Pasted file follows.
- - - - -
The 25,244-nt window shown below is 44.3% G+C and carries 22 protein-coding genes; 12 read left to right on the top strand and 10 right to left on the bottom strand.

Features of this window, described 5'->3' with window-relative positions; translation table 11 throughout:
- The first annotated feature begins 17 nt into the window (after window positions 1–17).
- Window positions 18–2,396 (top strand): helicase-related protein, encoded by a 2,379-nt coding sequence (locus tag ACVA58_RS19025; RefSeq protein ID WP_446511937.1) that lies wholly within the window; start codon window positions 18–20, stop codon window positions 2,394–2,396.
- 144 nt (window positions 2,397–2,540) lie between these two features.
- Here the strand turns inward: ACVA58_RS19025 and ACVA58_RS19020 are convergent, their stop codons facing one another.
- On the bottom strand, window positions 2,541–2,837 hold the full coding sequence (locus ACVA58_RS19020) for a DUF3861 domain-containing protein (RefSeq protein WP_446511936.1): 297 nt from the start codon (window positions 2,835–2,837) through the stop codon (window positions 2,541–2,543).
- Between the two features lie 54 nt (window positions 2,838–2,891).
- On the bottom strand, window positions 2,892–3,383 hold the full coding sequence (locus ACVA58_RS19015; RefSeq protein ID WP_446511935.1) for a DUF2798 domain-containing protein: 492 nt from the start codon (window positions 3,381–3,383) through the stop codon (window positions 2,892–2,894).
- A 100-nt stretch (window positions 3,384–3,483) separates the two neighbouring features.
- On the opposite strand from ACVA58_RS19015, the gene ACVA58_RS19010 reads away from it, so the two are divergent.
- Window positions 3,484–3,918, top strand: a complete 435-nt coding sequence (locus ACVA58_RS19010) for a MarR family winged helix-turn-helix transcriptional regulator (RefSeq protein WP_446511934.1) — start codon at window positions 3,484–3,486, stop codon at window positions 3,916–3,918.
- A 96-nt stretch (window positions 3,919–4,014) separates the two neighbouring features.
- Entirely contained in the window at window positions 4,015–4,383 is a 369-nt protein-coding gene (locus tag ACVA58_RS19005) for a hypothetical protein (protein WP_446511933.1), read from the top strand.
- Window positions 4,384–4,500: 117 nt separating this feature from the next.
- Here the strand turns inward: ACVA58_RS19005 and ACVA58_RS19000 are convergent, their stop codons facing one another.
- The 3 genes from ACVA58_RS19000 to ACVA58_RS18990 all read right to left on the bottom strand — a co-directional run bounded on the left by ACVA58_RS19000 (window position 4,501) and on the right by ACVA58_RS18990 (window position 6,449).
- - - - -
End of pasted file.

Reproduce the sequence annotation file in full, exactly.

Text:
The 25,244-nt window shown below is 44.3% G+C and carries 22 protein-coding genes; 12 read left to right on the top strand and 10 right to left on the bottom strand.

Features of this window, described 5'->3' with window-relative positions; translation table 11 throughout:
- The first annotated feature begins 17 nt into the window (after window positions 1–17).
- Window positions 18–2,396 (top strand): helicase-related protein, encoded by a 2,379-nt coding sequence (locus tag ACVA58_RS19025; RefSeq protein ID WP_446511937.1) that lies wholly within the window; start codon window positions 18–20, stop codon window positions 2,394–2,396.
- 144 nt (window positions 2,397–2,540) lie between these two features.
- Here the strand turns inward: ACVA58_RS19025 and ACVA58_RS19020 are convergent, their stop codons facing one another.
- On the bottom strand, window positions 2,541–2,837 hold the full coding sequence (locus ACVA58_RS19020) for a DUF3861 domain-containing protein (RefSeq protein WP_446511936.1): 297 nt from the start codon (window positions 2,835–2,837) through the stop codon (window positions 2,541–2,543).
- Between the two features lie 54 nt (window positions 2,838–2,891).
- On the bottom strand, window positions 2,892–3,383 hold the full coding sequence (locus ACVA58_RS19015; RefSeq protein ID WP_446511935.1) for a DUF2798 domain-containing protein: 492 nt from the start codon (window positions 3,381–3,383) through the stop codon (window positions 2,892–2,894).
- A 100-nt stretch (window positions 3,384–3,483) separates the two neighbouring features.
- On the opposite strand from ACVA58_RS19015, the gene ACVA58_RS19010 reads away from it, so the two are divergent.
- Window positions 3,484–3,918, top strand: a complete 435-nt coding sequence (locus ACVA58_RS19010) for a MarR family winged helix-turn-helix transcriptional regulator (RefSeq protein WP_446511934.1) — start codon at window positions 3,484–3,486, stop codon at window positions 3,916–3,918.
- A 96-nt stretch (window positions 3,919–4,014) separates the two neighbouring features.
- Entirely contained in the window at window positions 4,015–4,383 is a 369-nt protein-coding gene (locus tag ACVA58_RS19005) for a hypothetical protein (protein WP_446511933.1), read from the top strand.
- Window positions 4,384–4,500: 117 nt separating this feature from the next.
- Here the strand turns inward: ACVA58_RS19005 and ACVA58_RS19000 are convergent, their stop codons facing one another.
- The 3 genes from ACVA58_RS19000 to ACVA58_RS18990 all read right to left on the bottom strand — a co-directional run bounded on the left by ACVA58_RS19000 (window position 4,501) and on the right by ACVA58_RS18990 (window position 6,449).